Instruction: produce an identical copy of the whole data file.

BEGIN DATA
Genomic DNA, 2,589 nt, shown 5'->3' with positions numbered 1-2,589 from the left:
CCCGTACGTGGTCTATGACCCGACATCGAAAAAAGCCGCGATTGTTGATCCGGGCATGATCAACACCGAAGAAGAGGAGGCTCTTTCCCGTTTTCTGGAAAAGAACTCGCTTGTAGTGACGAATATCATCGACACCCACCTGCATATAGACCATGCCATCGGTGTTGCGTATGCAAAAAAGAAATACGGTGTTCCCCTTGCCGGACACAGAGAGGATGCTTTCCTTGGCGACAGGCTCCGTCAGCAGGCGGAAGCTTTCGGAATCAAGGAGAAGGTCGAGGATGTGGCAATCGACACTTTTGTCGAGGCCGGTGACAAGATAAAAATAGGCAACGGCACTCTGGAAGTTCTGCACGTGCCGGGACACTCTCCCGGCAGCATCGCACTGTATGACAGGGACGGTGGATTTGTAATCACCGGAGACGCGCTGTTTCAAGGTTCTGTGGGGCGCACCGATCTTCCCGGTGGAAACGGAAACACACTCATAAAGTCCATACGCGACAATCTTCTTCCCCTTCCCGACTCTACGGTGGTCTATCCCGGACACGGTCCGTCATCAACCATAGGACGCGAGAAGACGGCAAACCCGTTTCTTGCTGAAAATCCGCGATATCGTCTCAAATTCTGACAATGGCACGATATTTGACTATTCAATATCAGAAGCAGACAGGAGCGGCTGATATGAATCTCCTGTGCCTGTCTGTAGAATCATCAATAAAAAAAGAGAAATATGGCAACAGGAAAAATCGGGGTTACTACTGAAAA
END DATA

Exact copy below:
Genomic DNA, 2,589 nt, shown 5'->3' with positions numbered 1-2,589 from the left:
CCCGTACGTGGTCTATGACCCGACATCGAAAAAAGCCGCGATTGTTGATCCGGGCATGATCAACACCGAAGAAGAGGAGGCTCTTTCCCGTTTTCTGGAAAAGAACTCGCTTGTAGTGACGAATATCATCGACACCCACCTGCATATAGACCATGCCATCGGTGTTGCGTATGCAAAAAAGAAATACGGTGTTCCCCTTGCCGGACACAGAGAGGATGCTTTCCTTGGCGACAGGCTCCGTCAGCAGGCGGAAGCTTTCGGAATCAAGGAGAAGGTCGAGGATGTGGCAATCGACACTTTTGTCGAGGCCGGTGACAAGATAAAAATAGGCAACGGCACTCTGGAAGTTCTGCACGTGCCGGGACACTCTCCCGGCAGCATCGCACTGTATGACAGGGACGGTGGATTTGTAATCACCGGAGACGCGCTGTTTCAAGGTTCTGTGGGGCGCACCGATCTTCCCGGTGGAAACGGAAACACACTCATAAAGTCCATACGCGACAATCTTCTTCCCCTTCCCGACTCTACGGTGGTCTATCCCGGACACGGTCCGTCATCAACCATAGGACGCGAGAAGACGGCAAACCCGTTTCTTGCTGAAAATCCGCGATATCGTCTCAAATTCTGACAATGGCACGATATTTGACTATTCAATATCAGAAGCAGACAGGAGCGGCTGATATGAATCTCCTGTGCCTGTCTGTAGAATCATCAATAAAAAAAGAGAAATATGGCAACAGGAAAAATCGGGGTTACTACTGAAAA